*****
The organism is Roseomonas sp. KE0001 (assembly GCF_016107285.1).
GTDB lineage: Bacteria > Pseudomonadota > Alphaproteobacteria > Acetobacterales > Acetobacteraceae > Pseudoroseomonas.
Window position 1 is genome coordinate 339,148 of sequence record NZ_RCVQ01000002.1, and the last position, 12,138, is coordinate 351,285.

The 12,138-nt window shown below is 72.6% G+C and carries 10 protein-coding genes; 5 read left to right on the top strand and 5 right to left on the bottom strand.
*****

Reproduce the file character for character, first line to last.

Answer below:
The organism is Roseomonas sp. KE0001 (assembly GCF_016107285.1).
GTDB lineage: Bacteria > Pseudomonadota > Alphaproteobacteria > Acetobacterales > Acetobacteraceae > Pseudoroseomonas.
Window position 1 is genome coordinate 339,148 of sequence record NZ_RCVQ01000002.1, and the last position, 12,138, is coordinate 351,285.

The 12,138-nt window shown below is 72.6% G+C and carries 10 protein-coding genes; 5 read left to right on the top strand and 5 right to left on the bottom strand.